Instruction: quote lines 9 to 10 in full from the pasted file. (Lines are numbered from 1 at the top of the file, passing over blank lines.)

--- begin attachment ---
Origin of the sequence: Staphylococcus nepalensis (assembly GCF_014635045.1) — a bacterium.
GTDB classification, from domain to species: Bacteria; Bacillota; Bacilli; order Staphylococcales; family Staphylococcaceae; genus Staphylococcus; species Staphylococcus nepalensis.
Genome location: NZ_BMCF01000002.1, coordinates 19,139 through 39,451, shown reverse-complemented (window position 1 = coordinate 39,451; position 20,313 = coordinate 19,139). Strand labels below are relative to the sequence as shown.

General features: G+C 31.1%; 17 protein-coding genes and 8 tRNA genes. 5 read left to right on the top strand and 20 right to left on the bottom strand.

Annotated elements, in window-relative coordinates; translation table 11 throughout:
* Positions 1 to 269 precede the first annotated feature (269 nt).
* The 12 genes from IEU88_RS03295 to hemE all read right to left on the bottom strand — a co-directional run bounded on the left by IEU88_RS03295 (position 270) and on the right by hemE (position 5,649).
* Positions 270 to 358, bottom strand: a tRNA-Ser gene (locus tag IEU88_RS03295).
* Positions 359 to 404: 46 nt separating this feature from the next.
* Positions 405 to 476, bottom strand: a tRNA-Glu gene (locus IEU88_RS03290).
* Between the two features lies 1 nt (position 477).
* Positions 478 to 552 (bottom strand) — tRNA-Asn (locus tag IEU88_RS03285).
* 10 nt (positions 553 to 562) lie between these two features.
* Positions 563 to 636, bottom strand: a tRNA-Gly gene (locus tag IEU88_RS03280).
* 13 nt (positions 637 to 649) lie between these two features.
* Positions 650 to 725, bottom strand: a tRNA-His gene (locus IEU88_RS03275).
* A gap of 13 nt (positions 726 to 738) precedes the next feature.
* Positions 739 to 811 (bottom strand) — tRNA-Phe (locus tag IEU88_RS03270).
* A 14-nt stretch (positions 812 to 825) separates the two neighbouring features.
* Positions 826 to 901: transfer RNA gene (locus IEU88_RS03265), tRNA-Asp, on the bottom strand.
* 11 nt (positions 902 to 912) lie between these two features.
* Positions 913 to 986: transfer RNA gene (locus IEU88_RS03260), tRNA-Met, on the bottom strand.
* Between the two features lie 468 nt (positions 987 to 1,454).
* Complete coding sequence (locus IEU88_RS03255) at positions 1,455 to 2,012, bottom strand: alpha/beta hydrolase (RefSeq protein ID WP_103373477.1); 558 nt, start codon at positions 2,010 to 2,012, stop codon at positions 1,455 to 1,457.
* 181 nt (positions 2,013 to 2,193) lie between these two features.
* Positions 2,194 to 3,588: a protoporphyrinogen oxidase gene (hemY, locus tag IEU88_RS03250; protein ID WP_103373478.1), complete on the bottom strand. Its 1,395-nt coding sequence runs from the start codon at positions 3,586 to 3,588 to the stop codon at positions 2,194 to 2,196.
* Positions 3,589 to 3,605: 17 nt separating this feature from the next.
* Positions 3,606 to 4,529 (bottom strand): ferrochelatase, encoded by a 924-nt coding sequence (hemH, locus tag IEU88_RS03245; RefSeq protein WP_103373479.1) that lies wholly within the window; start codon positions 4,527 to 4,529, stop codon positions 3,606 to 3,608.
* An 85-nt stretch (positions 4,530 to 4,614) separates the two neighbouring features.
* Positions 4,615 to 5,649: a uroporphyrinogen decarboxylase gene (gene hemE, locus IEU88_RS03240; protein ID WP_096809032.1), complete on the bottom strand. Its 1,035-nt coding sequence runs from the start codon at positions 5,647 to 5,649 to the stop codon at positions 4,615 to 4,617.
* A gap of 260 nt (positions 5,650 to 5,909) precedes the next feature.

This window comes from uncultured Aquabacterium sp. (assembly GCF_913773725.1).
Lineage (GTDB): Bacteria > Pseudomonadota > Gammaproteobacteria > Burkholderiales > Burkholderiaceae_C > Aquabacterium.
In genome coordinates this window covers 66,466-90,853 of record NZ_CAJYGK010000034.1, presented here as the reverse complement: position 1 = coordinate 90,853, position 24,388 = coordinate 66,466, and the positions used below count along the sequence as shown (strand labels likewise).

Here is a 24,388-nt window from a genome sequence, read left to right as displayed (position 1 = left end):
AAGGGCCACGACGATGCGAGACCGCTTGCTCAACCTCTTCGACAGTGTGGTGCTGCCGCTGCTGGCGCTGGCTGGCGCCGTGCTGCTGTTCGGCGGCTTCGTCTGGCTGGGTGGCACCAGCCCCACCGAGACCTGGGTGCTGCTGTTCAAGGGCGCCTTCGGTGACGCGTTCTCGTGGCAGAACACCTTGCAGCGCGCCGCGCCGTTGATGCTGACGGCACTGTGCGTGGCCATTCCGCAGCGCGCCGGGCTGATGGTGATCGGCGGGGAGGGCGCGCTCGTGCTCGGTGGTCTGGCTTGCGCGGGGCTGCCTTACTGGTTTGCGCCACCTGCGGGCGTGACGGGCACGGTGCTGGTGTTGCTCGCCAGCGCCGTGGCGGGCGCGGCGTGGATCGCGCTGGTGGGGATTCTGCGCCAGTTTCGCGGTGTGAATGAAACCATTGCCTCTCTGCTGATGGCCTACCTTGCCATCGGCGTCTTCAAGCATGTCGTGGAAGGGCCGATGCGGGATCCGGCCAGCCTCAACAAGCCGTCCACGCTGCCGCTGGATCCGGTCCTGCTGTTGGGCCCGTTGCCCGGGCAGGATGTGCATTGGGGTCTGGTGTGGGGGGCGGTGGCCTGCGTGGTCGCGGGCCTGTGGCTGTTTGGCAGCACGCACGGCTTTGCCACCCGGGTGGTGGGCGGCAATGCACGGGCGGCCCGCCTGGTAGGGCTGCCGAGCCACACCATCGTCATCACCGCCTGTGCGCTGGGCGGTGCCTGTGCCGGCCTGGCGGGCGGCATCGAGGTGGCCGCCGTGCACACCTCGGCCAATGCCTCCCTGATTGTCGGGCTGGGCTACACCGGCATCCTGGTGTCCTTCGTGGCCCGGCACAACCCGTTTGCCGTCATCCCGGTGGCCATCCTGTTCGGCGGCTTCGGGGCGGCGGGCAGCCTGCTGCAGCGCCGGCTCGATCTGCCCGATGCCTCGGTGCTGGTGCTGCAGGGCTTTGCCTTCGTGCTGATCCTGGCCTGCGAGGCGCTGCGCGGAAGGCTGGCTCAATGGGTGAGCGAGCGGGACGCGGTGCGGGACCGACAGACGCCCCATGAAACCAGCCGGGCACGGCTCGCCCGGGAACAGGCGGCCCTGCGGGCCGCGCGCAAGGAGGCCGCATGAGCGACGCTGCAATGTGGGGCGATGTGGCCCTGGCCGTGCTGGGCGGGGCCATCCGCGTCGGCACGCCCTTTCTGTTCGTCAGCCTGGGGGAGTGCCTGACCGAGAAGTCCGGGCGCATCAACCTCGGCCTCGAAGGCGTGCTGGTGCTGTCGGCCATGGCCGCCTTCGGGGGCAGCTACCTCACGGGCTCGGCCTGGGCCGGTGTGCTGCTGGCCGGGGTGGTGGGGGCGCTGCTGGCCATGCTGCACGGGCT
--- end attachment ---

* Positions 359 to 404: 46 nt separating this feature from the next.
* Positions 405 to 476, bottom strand: a tRNA-Glu gene (locus IEU88_RS03290).